BY DR EMILY BALDWIN
Posted: 22 December, 2008
Naturally occurring rock varnish could offer suitable habitats for bacterial life on Mars, report scientists in this month’s issue of the Journal of Geophysical Research.
Rock varnish, which consists of clay cemented together with iron and manganese oxides, is an extremely slow growing coating that forms on the surfaces of rocks in arid and semi-arid climates, such as deserts. It adds between just 1 and 40 nanometers in thickness per year, and tends to be no more than 500 millimetres thick, regardless of age. On the Earth it often appears as a dark stain on light-coloured canyon walls.
Ancient petroglyphs are often found etched into rock varnish, revealing a lighter colour rock below the dark stain of the varnish.
In order to characterise the habitability potential of rocks lined with this varnish, a research team led by Kimberly Kuhlman of the Planetary Science Institute in Arizona analysed samples collected from the Yungay region of Chile's Atacama Desert, which is also one of the closest analogues to Martian environments found on Earth. They found bacteria associated with rock varnish in an area where the surrounding soils were essentially devoid of life, suggesting that rock varnish could provide a niche habitat for microbial life in extraterrestrial environments devoid of liquid water, such as on Mars.
The hardy bacteria apparently acquire the majority of their moisture from fog. They are also aerobic, which means they rely on oxygen for energy, so if Martian equivalents exist they must have adapted to survive their planet's low-oxygen atmosphere. Scientists believe that occurrences of rock varnish could be prolific across the Red Planet since photos returned by every Mars lander and rover reveal what looks like rock varnish coating the rocky surfaces.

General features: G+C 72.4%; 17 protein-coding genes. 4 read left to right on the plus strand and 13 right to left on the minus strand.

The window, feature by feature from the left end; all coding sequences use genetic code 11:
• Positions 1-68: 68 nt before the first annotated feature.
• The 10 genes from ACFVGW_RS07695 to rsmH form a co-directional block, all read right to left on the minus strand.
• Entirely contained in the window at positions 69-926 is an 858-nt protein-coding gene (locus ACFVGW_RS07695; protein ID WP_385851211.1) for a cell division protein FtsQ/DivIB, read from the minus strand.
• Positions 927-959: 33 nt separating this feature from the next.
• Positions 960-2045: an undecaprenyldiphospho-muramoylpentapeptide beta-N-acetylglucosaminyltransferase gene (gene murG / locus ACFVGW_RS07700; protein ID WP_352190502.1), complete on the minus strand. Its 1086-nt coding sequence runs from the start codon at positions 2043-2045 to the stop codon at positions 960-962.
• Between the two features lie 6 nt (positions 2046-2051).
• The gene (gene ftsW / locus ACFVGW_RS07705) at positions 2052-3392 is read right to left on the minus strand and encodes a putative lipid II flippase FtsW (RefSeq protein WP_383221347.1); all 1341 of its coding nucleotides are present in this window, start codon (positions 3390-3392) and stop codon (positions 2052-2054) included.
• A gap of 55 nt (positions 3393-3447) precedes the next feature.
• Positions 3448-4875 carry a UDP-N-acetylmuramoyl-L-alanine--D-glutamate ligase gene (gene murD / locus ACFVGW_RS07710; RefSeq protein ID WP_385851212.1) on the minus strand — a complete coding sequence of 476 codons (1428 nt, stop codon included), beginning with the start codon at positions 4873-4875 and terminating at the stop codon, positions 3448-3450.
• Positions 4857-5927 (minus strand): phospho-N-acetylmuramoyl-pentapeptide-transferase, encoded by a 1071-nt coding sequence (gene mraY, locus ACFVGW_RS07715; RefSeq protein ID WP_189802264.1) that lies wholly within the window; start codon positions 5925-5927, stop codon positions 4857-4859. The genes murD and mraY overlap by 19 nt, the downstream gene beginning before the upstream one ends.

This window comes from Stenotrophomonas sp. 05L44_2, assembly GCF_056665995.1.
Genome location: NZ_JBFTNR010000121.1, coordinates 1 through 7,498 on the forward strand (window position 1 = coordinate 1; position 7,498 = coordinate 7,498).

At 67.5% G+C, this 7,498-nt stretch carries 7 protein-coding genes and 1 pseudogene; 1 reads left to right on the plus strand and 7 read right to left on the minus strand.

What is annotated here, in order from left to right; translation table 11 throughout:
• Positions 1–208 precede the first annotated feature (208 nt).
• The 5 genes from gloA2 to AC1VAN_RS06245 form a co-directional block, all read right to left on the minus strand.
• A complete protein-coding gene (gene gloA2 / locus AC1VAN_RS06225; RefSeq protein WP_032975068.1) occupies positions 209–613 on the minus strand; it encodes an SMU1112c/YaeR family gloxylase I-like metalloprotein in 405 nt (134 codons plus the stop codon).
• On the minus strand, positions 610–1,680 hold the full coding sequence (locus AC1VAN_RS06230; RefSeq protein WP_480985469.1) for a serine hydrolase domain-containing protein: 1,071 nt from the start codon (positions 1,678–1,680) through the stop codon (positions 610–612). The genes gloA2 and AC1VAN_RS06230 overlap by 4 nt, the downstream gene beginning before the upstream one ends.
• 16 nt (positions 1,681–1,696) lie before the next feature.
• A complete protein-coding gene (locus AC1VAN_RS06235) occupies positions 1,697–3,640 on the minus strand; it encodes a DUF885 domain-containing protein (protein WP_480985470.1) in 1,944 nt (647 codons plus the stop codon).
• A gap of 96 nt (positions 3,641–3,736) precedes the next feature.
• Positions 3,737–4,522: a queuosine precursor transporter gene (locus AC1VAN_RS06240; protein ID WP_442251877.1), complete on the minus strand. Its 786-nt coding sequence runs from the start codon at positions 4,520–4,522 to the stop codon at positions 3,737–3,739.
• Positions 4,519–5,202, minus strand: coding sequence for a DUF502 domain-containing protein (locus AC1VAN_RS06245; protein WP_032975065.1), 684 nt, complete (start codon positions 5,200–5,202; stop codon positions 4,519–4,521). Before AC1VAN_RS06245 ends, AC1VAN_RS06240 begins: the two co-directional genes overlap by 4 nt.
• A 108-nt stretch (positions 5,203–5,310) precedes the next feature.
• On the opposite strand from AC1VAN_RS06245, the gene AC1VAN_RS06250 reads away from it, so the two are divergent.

However, Kuhlman cautions that these coatings might not actually be rock varnish. "A number of different coatings, like silica, can masquerade as rock varnish," she says. "So you can't really identify it for sure until you crack it open and look at a cross section under the microscope." If it is rock varnish, it could provide bacteria with the same benefit it does on Earth — protection form ultraviolet radiation.
Martian rovers have examined rocks that exhibit a varnish-like coating, but its genesis is currently unknown. Image: NASA/JPL-Caltech.
The bacteria’s role in creating the varnish is also an unknown, with some believing that it is directly involved, and others believing that it is abiotic — that is, non-living. Or, it could consist of layers formed by entirely different processes, depending on the prevailing environmental conditions at the time. Many of the bacteria identified in Kuhlman’s collection were related to bacteria found in water or air, suggesting that their ancestors may have been carried into the area during wetter periods and then evolved in the varnish niche as conditions changed. A similar scenario might have played out on Mars, with varnish bacteria surviving from the planet's wetter eras.
Now Kuhlman would like to determine exactly where the bacteria live: on the surface of the varnish or touching the rock, or somewhere in between, and what exactly they are doing there. The ultra-thin coatings have made it difficult to answer these questions, but future work on understanding bacteria living in terrestrial varnishes could give planetary scientists a better understanding of how to pursue the search for Martian bacteria.